The word "precovery" has entered the astronomical jargon rather recently but it quickly grew in popularity among asteroid hunters. It refers to the finding of an archival observation of an object which was not recognized as such because the corresponding image originally served other purposes. Hence the name "precovery", which explains why we may have direct measurements of an asteroid position at a time well ahead its discovery date.
The number of known near-Earth asteroids (NEAs) has just surpassed the threshold of 15000. That is a 50% increase over the number known in 2013, when we posted a similar news item on our portal for the crossing of the 10000 threshold.
Asteroid 2016 RB1 has hit the news because of a peculiar close passage on 7 September 2016 at 19:20 CEST. About the size of a cottage, the asteroid flew past our planet at an altitude of 34000 km, roughly the same as the so-called "geostationary ring" where most telecommunication satellites reside. Yet it posed no hazard neither to our planet nor to the satellite operators.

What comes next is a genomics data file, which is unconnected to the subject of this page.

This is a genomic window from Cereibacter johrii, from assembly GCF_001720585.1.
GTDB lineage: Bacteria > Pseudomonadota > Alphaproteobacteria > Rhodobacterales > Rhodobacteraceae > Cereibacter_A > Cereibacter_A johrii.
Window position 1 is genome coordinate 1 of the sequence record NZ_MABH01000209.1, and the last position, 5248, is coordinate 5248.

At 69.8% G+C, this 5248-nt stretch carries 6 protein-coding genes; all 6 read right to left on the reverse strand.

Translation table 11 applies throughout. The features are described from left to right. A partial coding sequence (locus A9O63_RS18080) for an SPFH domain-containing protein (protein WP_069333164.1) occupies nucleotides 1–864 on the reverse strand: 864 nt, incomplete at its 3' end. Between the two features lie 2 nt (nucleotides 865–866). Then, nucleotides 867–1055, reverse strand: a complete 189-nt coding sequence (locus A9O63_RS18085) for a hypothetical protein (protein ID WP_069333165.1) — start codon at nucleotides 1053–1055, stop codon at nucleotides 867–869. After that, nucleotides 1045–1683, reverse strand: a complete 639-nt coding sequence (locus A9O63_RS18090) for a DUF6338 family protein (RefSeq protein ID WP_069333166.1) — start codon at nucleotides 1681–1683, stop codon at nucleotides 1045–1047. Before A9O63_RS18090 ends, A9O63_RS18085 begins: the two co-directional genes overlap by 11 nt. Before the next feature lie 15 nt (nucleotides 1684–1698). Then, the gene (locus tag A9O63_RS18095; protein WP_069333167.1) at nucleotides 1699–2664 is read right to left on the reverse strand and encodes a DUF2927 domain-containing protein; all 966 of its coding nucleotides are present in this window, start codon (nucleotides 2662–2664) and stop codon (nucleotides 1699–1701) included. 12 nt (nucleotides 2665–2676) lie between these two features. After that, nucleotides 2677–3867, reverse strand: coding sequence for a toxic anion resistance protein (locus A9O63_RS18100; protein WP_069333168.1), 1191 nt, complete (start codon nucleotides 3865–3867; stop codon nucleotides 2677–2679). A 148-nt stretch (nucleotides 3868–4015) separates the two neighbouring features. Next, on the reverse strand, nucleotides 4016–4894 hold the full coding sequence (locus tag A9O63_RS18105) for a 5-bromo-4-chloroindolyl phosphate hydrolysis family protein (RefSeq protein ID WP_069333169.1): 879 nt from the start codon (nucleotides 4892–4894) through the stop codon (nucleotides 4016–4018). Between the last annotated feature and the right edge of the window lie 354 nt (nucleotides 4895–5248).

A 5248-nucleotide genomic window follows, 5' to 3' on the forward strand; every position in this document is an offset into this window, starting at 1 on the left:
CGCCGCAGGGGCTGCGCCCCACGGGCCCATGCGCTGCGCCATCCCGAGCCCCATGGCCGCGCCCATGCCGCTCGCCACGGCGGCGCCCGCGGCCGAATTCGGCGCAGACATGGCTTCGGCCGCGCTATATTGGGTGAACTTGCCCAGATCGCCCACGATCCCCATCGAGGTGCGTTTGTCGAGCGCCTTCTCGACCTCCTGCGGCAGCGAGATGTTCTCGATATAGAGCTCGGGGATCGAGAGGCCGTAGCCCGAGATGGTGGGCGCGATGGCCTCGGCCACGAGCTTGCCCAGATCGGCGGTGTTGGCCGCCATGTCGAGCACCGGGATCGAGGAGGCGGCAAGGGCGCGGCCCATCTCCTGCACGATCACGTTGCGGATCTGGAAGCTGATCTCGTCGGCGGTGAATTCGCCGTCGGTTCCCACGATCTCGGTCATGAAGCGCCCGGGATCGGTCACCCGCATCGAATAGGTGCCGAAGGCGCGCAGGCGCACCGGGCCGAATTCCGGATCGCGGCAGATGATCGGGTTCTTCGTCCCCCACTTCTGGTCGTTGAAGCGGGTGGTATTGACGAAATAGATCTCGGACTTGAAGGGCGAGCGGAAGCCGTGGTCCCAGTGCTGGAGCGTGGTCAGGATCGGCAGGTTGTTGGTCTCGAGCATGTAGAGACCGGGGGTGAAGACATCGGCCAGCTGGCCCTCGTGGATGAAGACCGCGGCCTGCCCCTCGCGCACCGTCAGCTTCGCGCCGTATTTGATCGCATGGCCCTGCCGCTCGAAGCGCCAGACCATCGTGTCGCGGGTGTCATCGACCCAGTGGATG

ExoMars, the ESA/Russia mission en route toward the Red Planet, has turned into a remarkable observing opportunity for asteroid hunters. The post launch outbound trajectory of the spacecraft mimics, in a reverse mode, the challenging detection of a small Earth impactor. The NEO Coordination Centre has therefore organized an international observational campaign with the aim of obtaining ground-based optical observations of the spacecraft.
The end state for most near-Earth objects (NEOs) – asteroids and comets that may pose a hazard to the Earth's ecosystem – has for the past two decades thought to be a collision with the Sun. A new study published on Thursday 18 February in the journal Nature finds that most asteroids are destroyed much farther from the Sun than previously thought and long before they would have hit the Sun. This surprising new discovery explains several puzzling observations that have been reported in recent years.
The impact of WT1190F in the Indian Ocean on 13 November (see our news item on 22 October) provided an excellent opportunity to simulate the observational sequence that needs to be triggered if an actual asteroidal impactor were discovered.